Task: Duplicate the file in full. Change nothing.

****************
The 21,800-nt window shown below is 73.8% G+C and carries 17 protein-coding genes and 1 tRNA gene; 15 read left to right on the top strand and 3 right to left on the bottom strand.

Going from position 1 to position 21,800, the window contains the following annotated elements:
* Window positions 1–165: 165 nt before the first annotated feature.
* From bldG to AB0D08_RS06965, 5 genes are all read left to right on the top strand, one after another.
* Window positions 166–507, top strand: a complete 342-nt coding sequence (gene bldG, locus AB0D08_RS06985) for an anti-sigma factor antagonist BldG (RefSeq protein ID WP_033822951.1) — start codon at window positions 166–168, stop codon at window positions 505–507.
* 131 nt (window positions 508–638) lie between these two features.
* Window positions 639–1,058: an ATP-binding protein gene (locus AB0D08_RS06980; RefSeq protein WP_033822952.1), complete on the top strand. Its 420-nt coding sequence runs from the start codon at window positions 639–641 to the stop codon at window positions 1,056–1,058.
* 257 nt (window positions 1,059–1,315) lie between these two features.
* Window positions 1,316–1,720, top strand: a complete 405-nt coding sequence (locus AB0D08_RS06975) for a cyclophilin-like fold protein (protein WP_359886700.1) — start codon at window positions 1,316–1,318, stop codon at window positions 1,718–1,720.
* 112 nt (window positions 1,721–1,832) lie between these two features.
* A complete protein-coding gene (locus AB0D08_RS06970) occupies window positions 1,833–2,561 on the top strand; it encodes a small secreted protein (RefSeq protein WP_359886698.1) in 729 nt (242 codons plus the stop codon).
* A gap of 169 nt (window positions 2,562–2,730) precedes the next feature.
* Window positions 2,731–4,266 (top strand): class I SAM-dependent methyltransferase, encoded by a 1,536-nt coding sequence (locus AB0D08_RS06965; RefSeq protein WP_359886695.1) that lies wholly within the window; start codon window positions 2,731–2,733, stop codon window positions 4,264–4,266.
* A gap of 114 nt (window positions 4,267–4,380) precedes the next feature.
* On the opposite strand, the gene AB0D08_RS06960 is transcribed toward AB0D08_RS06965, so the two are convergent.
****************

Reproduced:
The 21,800-nt window shown below is 73.8% G+C and carries 17 protein-coding genes and 1 tRNA gene; 15 read left to right on the top strand and 3 right to left on the bottom strand.

Going from position 1 to position 21,800, the window contains the following annotated elements:
* Window positions 1–165: 165 nt before the first annotated feature.
* From bldG to AB0D08_RS06965, 5 genes are all read left to right on the top strand, one after another.
* Window positions 166–507, top strand: a complete 342-nt coding sequence (gene bldG, locus AB0D08_RS06985) for an anti-sigma factor antagonist BldG (RefSeq protein ID WP_033822951.1) — start codon at window positions 166–168, stop codon at window positions 505–507.
* 131 nt (window positions 508–638) lie between these two features.
* Window positions 639–1,058: an ATP-binding protein gene (locus AB0D08_RS06980; RefSeq protein WP_033822952.1), complete on the top strand. Its 420-nt coding sequence runs from the start codon at window positions 639–641 to the stop codon at window positions 1,056–1,058.
* 257 nt (window positions 1,059–1,315) lie between these two features.
* Window positions 1,316–1,720, top strand: a complete 405-nt coding sequence (locus AB0D08_RS06975) for a cyclophilin-like fold protein (protein WP_359886700.1) — start codon at window positions 1,316–1,318, stop codon at window positions 1,718–1,720.
* 112 nt (window positions 1,721–1,832) lie between these two features.
* A complete protein-coding gene (locus AB0D08_RS06970) occupies window positions 1,833–2,561 on the top strand; it encodes a small secreted protein (RefSeq protein WP_359886698.1) in 729 nt (242 codons plus the stop codon).
* A gap of 169 nt (window positions 2,562–2,730) precedes the next feature.
* Window positions 2,731–4,266 (top strand): class I SAM-dependent methyltransferase, encoded by a 1,536-nt coding sequence (locus AB0D08_RS06965; RefSeq protein WP_359886695.1) that lies wholly within the window; start codon window positions 2,731–2,733, stop codon window positions 4,264–4,266.
* A gap of 114 nt (window positions 4,267–4,380) precedes the next feature.
* On the opposite strand, the gene AB0D08_RS06960 is transcribed toward AB0D08_RS06965, so the two are convergent.